Ned’s Lawn Treatment, formerly Go Green, offers comprehensive residential lawn care services in Pennsylvania, New Jersey, Delaware, and Maryland. We prioritize customer satisfaction and lawn health, and we provide expert pest control solutions. Our team focuses on preventing and eradicating bugs and rodent infestations, ensuring home and environmental safety.

Dethatch and Aerate Your Lawn to Get Rid of Toxic Mushrooms

FAQs on Lawn Mushrooms

1. Is it OK to have mushrooms on your lawn?

Mushrooms are an indication that your yard has a lot of organic material in the soil. Mushrooms help break down that organic material and make your soil more productive. If your shade and drainage aren’t real problems, you can always just knock the offending mushrooms over and wait for the sun to come out.

2. Are lawn mushrooms poisonous to dogs?

Pets have been known to eat mushrooms in yards and while on walks. While 99% of mushrooms have little or no toxicity, the 1% that are highly toxic can cause life-threatening problems for pets. Take extra care to keep pets away from areas where mushrooms might be growing.

3. Do mushrooms mean bad soil?

Mushrooms are the reproductive structures of fungi and may indicate healthy soil for trees and other plants to grow in.

4. Will mowing over the mushrooms spread them?

You can eliminate the visible mushrooms by knocking them over, raking them, or even mowing them. But that may tend to spread the spores around and lead to more mushrooms growing.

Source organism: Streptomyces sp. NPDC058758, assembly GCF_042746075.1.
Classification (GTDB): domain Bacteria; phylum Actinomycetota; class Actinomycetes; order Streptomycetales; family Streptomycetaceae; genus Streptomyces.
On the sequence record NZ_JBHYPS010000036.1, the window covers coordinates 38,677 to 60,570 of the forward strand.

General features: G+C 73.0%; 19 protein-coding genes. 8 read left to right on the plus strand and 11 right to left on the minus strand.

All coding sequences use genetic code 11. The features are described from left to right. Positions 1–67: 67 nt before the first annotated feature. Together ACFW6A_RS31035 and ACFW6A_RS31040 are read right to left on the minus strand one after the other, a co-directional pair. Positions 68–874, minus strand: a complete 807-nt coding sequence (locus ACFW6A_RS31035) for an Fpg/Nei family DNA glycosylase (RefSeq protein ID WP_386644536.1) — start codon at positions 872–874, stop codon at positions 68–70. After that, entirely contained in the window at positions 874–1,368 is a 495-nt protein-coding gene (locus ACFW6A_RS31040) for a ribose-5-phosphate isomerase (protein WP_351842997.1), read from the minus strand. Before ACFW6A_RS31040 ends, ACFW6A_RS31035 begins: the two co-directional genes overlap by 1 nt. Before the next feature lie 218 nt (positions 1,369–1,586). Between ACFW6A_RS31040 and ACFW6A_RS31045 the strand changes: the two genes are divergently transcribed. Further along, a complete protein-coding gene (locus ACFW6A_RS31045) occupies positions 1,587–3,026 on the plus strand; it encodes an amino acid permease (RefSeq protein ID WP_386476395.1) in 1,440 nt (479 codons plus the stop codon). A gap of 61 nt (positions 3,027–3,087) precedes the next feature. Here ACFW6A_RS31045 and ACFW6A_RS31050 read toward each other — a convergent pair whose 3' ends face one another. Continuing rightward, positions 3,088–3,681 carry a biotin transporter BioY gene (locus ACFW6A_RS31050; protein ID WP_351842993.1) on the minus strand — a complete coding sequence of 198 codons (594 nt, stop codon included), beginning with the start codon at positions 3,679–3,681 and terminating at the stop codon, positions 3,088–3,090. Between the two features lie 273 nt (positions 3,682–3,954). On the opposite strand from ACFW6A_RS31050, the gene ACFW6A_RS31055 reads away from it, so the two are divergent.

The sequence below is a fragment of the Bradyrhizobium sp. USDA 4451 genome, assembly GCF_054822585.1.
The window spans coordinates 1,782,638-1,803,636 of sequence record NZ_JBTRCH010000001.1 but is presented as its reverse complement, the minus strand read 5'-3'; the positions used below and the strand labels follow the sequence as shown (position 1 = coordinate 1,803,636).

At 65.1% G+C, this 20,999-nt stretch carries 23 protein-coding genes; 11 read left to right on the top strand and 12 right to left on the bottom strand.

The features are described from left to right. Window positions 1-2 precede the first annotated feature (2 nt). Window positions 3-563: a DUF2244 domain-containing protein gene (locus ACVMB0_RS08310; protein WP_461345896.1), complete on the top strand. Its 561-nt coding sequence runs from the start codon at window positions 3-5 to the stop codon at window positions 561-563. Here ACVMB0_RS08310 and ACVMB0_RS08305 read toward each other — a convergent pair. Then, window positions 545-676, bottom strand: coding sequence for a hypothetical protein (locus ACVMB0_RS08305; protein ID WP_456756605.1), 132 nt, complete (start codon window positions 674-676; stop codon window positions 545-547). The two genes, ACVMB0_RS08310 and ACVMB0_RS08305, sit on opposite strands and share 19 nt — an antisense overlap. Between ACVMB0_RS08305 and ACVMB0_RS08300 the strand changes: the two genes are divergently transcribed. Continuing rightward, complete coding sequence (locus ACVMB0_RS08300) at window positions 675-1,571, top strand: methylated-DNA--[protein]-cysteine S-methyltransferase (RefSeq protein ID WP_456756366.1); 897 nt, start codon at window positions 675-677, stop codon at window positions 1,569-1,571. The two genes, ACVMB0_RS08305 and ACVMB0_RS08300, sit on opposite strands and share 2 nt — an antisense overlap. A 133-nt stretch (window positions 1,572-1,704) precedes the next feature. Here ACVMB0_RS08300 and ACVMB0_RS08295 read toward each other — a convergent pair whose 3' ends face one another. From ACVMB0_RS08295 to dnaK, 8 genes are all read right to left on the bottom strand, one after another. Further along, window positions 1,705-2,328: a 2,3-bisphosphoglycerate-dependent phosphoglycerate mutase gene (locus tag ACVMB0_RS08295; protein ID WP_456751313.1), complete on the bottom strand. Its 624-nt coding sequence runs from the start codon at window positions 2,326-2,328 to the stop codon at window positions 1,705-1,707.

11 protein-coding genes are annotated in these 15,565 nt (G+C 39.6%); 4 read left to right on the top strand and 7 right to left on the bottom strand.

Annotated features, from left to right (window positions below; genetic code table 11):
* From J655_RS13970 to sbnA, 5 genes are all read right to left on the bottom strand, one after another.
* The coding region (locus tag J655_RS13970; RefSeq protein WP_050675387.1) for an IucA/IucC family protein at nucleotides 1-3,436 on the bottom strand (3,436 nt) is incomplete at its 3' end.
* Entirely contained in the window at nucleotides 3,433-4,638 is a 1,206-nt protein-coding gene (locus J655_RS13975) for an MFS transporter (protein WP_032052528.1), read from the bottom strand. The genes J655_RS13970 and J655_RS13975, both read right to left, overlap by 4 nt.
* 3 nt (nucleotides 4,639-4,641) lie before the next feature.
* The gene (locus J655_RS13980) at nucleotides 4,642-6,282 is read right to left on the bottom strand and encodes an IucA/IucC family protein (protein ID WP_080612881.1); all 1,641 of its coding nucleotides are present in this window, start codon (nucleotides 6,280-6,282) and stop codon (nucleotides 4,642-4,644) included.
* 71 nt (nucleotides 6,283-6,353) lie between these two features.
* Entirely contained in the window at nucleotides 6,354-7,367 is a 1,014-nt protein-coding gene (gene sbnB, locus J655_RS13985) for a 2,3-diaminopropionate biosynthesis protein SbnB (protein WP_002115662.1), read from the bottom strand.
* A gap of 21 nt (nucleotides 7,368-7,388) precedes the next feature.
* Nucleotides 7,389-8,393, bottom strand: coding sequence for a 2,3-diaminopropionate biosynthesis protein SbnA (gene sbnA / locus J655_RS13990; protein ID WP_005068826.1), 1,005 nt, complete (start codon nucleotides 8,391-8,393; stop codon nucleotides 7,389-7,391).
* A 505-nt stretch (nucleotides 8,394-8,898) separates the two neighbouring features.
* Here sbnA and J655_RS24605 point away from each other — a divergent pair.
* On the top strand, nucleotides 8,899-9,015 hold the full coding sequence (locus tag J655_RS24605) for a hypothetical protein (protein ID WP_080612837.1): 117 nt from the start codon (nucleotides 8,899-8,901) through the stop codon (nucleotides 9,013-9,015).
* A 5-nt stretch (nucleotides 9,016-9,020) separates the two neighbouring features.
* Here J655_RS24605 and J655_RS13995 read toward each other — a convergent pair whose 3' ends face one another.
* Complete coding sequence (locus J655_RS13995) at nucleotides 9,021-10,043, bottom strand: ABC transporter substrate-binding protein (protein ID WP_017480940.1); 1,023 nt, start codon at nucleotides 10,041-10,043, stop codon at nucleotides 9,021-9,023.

5. Should I remove mushrooms from my lawn?

While not all mushrooms are poisonous, some mushrooms do good for the overall growth of your lawn. Here are two reasons why some gardeners keep mushrooms around: Mushrooms are a sign of healthy soil. Mushrooms provide additional nutrients for your soil.

6. Do mushrooms in the lawn mean too much water?

Too frequent watering keeps the grass wet and promotes fungal growth. If you’re seeing mushrooms in your yard, you might be overwatering. Irregular brown patches on your lawn might not mean it’s thirsty but that it is infected with anthracnose, which is another fungus that infects wet grass.

7. Why do I have so many mushrooms in my yard?

Mushrooms are an indication that your yard has a lot of organic material in the soil. Mushrooms help break down that organic material and make your soil more productive. If your shade and drainage aren’t real problems, you can always just knock the offending mushrooms over and wait for the sun to come out.


Talk to a Specialist to get more info!